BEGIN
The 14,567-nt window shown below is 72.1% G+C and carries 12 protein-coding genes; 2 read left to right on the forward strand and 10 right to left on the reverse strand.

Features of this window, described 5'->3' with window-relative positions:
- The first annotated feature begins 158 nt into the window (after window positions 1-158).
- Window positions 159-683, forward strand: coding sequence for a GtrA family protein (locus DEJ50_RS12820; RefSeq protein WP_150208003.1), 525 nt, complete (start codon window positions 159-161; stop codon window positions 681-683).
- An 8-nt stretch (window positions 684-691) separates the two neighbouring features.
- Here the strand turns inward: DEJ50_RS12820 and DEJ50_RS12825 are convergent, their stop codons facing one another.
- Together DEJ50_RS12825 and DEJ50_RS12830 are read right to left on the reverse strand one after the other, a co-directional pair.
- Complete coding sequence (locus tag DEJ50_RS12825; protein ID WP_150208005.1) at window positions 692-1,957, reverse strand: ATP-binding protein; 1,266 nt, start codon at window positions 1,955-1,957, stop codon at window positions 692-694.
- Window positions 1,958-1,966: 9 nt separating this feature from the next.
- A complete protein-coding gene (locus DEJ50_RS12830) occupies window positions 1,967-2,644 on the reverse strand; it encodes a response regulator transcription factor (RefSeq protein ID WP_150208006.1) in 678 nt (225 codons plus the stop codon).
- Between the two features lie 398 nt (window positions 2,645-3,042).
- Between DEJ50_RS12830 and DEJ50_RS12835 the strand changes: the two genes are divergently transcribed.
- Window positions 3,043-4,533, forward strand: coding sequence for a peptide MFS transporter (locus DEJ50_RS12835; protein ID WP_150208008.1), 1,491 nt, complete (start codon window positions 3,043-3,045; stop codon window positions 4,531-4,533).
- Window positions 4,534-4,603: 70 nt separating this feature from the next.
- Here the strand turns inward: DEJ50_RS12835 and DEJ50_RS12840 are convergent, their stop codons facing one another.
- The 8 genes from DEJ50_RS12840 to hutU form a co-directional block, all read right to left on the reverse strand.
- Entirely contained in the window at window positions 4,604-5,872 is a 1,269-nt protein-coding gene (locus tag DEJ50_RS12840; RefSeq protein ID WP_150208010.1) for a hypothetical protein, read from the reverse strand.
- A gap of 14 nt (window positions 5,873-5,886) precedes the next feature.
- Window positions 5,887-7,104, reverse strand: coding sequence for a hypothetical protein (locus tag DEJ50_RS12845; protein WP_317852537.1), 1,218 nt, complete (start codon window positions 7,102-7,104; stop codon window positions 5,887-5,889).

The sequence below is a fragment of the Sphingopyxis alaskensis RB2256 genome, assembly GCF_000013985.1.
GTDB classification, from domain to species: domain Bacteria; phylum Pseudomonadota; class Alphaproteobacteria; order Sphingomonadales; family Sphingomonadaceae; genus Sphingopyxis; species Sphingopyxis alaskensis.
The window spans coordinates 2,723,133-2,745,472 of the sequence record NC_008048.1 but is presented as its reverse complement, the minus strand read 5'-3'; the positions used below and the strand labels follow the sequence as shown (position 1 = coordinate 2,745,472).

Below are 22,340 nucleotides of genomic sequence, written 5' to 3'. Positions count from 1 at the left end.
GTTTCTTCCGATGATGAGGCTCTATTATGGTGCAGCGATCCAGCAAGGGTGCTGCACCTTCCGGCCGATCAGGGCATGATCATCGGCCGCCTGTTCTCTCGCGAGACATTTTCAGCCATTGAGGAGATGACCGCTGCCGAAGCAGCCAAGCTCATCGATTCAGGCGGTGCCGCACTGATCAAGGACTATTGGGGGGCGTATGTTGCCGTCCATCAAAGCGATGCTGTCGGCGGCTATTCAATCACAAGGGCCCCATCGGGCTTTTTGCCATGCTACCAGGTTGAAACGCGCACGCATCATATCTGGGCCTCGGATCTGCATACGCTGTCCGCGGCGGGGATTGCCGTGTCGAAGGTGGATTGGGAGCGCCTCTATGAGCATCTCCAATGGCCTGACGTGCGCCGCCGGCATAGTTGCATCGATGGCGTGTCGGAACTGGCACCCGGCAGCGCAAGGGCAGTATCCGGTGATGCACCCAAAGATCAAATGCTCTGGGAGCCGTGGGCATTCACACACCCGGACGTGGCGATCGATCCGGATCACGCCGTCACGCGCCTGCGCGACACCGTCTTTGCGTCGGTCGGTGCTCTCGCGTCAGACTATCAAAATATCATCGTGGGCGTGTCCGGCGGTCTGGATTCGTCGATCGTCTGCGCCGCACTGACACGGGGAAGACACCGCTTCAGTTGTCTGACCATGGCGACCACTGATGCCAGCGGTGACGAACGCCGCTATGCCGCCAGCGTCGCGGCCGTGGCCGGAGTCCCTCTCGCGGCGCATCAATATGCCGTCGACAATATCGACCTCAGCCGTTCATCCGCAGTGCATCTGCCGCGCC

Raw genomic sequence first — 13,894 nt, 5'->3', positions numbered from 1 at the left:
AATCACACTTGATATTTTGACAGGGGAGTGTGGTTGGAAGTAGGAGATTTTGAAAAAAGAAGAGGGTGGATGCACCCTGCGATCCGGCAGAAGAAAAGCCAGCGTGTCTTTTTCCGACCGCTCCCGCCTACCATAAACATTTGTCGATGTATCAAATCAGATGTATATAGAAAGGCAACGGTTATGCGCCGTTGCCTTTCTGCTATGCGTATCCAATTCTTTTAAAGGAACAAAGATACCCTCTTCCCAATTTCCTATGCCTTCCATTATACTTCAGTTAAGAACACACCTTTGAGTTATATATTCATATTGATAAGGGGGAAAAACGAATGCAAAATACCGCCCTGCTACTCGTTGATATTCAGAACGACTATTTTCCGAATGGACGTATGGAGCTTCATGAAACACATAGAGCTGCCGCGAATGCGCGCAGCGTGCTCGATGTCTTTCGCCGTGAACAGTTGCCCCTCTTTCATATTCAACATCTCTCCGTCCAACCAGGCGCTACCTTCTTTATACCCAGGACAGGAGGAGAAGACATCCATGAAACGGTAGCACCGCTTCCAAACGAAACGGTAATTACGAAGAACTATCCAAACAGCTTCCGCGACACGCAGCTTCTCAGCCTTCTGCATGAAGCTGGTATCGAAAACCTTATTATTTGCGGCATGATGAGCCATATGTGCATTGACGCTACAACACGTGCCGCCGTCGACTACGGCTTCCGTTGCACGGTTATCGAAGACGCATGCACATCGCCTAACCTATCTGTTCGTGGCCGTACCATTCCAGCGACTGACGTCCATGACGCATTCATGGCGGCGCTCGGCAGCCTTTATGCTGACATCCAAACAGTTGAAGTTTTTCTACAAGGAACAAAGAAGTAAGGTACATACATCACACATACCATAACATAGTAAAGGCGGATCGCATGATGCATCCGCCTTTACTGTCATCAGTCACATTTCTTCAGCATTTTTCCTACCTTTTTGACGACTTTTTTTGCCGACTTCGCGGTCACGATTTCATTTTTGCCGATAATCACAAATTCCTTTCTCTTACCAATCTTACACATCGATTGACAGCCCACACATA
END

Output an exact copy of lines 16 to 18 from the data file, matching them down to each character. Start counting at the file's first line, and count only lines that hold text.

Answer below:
- The 8 genes from DEJ50_RS12840 to hutU form a co-directional block, all read right to left on the reverse strand.
- Entirely contained in the window at window positions 4,604-5,872 is a 1,269-nt protein-coding gene (locus tag DEJ50_RS12840; RefSeq protein ID WP_150208010.1) for a hypothetical protein, read from the reverse strand.
- A gap of 14 nt (window positions 5,873-5,886) precedes the next feature.